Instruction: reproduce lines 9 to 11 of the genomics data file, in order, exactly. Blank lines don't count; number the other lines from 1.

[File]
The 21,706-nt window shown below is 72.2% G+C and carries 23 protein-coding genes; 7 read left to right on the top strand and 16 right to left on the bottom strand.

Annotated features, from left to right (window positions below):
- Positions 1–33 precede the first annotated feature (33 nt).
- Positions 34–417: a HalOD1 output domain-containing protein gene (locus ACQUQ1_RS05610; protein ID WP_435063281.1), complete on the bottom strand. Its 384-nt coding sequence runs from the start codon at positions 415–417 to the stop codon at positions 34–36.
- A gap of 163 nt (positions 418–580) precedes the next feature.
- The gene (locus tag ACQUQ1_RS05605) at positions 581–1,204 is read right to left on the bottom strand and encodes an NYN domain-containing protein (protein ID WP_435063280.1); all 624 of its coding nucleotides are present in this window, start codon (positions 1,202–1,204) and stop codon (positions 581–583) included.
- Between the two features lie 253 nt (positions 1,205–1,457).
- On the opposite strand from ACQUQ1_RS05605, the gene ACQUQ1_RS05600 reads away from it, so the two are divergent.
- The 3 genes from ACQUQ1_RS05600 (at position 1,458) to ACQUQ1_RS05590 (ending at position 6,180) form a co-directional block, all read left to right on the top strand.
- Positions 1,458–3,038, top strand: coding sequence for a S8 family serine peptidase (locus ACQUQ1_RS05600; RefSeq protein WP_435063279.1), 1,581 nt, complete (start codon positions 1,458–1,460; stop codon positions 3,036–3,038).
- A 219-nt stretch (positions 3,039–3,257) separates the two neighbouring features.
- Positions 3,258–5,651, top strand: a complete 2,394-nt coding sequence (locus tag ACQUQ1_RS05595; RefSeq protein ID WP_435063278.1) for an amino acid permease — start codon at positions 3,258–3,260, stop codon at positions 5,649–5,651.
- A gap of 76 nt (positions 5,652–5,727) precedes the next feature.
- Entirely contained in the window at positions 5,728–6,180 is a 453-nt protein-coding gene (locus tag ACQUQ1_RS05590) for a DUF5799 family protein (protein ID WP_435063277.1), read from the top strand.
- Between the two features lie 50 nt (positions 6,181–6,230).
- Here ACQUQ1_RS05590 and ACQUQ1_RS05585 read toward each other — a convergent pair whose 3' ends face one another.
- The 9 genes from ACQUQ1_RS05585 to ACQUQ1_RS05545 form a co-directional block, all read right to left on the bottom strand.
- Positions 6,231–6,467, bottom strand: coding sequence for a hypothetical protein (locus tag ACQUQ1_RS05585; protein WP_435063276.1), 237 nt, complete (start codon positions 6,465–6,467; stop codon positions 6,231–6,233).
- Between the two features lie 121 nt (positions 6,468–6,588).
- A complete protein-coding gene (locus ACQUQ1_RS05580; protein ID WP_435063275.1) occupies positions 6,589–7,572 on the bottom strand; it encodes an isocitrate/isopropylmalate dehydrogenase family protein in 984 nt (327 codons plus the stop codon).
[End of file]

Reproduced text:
- The 3 genes from ACQUQ1_RS05600 (at position 1,458) to ACQUQ1_RS05590 (ending at position 6,180) form a co-directional block, all read left to right on the top strand.
- Positions 1,458–3,038, top strand: coding sequence for a S8 family serine peptidase (locus ACQUQ1_RS05600; RefSeq protein WP_435063279.1), 1,581 nt, complete (start codon positions 1,458–1,460; stop codon positions 3,036–3,038).
- A 219-nt stretch (positions 3,039–3,257) separates the two neighbouring features.